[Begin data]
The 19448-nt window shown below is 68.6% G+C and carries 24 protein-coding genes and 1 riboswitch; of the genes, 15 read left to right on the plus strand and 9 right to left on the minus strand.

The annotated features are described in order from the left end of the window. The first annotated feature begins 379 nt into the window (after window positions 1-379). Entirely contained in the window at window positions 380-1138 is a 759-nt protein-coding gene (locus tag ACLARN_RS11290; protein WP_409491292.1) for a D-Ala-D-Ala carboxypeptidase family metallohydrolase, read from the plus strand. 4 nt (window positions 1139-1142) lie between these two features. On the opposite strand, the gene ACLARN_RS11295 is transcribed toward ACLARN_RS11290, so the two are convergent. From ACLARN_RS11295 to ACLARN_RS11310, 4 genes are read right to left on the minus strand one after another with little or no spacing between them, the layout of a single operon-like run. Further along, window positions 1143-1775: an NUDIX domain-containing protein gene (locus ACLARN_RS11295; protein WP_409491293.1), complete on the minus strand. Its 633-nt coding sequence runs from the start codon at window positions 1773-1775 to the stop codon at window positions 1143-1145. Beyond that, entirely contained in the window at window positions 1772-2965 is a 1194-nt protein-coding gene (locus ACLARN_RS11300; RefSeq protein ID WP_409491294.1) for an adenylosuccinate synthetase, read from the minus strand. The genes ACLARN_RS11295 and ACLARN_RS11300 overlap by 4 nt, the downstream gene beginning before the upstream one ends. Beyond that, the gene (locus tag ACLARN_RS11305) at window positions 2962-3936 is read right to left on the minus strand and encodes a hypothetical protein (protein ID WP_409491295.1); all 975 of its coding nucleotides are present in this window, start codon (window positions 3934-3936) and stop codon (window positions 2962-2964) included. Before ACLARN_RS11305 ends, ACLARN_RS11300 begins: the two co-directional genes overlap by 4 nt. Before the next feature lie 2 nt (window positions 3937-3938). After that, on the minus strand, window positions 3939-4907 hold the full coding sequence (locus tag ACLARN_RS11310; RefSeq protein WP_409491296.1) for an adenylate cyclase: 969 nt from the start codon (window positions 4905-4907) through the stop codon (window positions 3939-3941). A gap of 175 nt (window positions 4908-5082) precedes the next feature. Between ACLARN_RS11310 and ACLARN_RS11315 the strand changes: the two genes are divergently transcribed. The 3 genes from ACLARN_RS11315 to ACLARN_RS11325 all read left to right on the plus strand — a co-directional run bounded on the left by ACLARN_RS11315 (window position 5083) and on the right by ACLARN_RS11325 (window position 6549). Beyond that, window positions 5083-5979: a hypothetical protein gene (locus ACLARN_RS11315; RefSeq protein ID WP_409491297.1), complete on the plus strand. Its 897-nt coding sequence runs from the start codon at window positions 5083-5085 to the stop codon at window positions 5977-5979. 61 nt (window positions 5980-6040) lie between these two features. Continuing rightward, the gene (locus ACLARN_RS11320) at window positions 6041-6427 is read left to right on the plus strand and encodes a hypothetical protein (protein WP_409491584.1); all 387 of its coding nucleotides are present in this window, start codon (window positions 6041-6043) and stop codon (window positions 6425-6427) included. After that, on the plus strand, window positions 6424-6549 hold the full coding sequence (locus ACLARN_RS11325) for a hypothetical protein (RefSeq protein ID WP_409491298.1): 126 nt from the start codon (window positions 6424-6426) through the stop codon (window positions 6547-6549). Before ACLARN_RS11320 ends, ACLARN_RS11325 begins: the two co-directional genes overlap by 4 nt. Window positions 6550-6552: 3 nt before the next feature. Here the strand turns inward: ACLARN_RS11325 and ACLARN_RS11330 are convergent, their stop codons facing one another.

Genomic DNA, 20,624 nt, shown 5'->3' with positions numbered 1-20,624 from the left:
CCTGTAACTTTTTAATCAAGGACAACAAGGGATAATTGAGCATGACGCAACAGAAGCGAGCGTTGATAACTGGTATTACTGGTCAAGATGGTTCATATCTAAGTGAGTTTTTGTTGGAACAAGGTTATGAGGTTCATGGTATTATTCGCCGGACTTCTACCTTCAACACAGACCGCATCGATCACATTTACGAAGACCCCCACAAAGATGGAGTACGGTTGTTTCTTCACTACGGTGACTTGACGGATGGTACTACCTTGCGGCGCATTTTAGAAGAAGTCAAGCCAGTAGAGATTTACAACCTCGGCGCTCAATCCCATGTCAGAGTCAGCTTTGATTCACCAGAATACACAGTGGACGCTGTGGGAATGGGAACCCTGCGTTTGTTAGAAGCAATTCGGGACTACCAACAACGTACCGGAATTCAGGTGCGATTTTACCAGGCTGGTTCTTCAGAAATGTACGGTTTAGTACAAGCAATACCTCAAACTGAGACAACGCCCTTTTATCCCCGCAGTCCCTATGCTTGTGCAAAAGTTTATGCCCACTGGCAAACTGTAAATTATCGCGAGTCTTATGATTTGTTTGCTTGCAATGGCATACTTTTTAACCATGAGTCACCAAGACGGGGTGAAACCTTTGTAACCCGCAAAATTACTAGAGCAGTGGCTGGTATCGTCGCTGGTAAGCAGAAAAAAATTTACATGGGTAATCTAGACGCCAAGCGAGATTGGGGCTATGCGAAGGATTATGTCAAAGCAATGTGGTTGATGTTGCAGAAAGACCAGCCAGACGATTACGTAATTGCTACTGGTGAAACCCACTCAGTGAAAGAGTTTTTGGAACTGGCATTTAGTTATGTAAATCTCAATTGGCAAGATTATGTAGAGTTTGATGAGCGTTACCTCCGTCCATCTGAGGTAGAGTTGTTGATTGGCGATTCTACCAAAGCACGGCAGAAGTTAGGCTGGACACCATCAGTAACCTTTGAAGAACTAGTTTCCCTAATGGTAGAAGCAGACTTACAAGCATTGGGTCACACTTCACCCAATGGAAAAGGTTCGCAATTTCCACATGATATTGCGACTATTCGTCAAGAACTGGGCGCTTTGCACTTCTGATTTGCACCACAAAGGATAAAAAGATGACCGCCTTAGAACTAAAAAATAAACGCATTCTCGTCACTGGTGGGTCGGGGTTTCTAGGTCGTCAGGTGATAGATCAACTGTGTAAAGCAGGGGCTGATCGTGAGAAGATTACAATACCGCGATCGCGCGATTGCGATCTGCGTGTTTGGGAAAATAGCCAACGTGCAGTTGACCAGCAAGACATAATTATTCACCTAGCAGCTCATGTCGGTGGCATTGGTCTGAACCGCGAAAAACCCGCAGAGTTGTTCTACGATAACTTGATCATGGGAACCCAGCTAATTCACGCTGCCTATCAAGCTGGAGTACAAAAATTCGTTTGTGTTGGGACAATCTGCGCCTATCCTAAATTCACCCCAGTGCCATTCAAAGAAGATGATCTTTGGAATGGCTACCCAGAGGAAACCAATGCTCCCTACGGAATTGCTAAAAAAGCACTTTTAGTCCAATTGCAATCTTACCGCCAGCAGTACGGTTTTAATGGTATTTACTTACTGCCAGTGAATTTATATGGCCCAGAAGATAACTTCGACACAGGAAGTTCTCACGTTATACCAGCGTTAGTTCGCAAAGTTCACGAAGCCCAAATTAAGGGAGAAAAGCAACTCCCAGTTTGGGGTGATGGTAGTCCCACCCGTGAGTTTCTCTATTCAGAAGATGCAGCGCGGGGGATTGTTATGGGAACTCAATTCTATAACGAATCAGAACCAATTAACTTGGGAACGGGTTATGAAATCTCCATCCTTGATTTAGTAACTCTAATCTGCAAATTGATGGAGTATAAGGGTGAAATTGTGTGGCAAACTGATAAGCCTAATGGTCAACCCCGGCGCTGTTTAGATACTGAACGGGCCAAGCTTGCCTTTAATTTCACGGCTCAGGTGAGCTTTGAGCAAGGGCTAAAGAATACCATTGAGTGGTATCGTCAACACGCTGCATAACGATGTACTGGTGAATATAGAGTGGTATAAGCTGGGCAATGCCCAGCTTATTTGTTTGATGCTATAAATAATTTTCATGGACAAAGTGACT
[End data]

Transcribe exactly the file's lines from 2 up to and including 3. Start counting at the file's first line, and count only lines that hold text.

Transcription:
The annotated features are described in order from the left end of the window. The first annotated feature begins 379 nt into the window (after window positions 1-379). Entirely contained in the window at window positions 380-1138 is a 759-nt protein-coding gene (locus tag ACLARN_RS11290; protein WP_409491292.1) for a D-Ala-D-Ala carboxypeptidase family metallohydrolase, read from the plus strand. 4 nt (window positions 1139-1142) lie between these two features. On the opposite strand, the gene ACLARN_RS11295 is transcribed toward ACLARN_RS11290, so the two are convergent. From ACLARN_RS11295 to ACLARN_RS11310, 4 genes are read right to left on the minus strand one after another with little or no spacing between them, the layout of a single operon-like run. Further along, window positions 1143-1775: an NUDIX domain-containing protein gene (locus ACLARN_RS11295; protein WP_409491293.1), complete on the minus strand. Its 633-nt coding sequence runs from the start codon at window positions 1773-1775 to the stop codon at window positions 1143-1145. Beyond that, entirely contained in the window at window positions 1772-2965 is a 1194-nt protein-coding gene (locus ACLARN_RS11300; RefSeq protein ID WP_409491294.1) for an adenylosuccinate synthetase, read from the minus strand. The genes ACLARN_RS11295 and ACLARN_RS11300 overlap by 4 nt, the downstream gene beginning before the upstream one ends. Beyond that, the gene (locus tag ACLARN_RS11305) at window positions 2962-3936 is read right to left on the minus strand and encodes a hypothetical protein (protein ID WP_409491295.1); all 975 of its coding nucleotides are present in this window, start codon (window positions 3934-3936) and stop codon (window positions 2962-2964) included. Before ACLARN_RS11305 ends, ACLARN_RS11300 begins: the two co-directional genes overlap by 4 nt. Before the next feature lie 2 nt (window positions 3937-3938). After that, on the minus strand, window positions 3939-4907 hold the full coding sequence (locus tag ACLARN_RS11310; RefSeq protein WP_409491296.1) for an adenylate cyclase: 969 nt from the start codon (window positions 4905-4907) through the stop codon (window positions 3939-3941). A gap of 175 nt (window positions 4908-5082) precedes the next feature. Between ACLARN_RS11310 and ACLARN_RS11315 the strand changes: the two genes are divergently transcribed. The 3 genes from ACLARN_RS11315 to ACLARN_RS11325 all read left to right on the plus strand — a co-directional run bounded on the left by ACLARN_RS11315 (window position 5083) and on the right by ACLARN_RS11325 (window position 6549). Beyond that, window positions 5083-5979: a hypothetical protein gene (locus ACLARN_RS11315; RefSeq protein ID WP_409491297.1), complete on the plus strand. Its 897-nt coding sequence runs from the start codon at window positions 5083-5085 to the stop codon at window positions 5977-5979. 61 nt (window positions 5980-6040) lie between these two features. Continuing rightward, the gene (locus ACLARN_RS11320) at window positions 6041-6427 is read left to right on the plus strand and encodes a hypothetical protein (protein WP_409491584.1); all 387 of its coding nucleotides are present in this window, start codon (window positions 6041-6043) and stop codon (window positions 6425-6427) included. After that, on the plus strand, window positions 6424-6549 hold the full coding sequence (locus ACLARN_RS11325) for a hypothetical protein (RefSeq protein ID WP_409491298.1): 126 nt from the start codon (window positions 6424-6426) through the stop codon (window positions 6547-6549). Before ACLARN_RS11320 ends, ACLARN_RS11325 begins: the two co-directional genes overlap by 4 nt. Window positions 6550-6552: 3 nt before the next feature. Here the strand turns inward: ACLARN_RS11325 and ACLARN_RS11330 are convergent, their stop codons facing one another.

Genomic DNA, 20,624 nt, shown 5'->3' with positions numbered 1-20,624 from the left: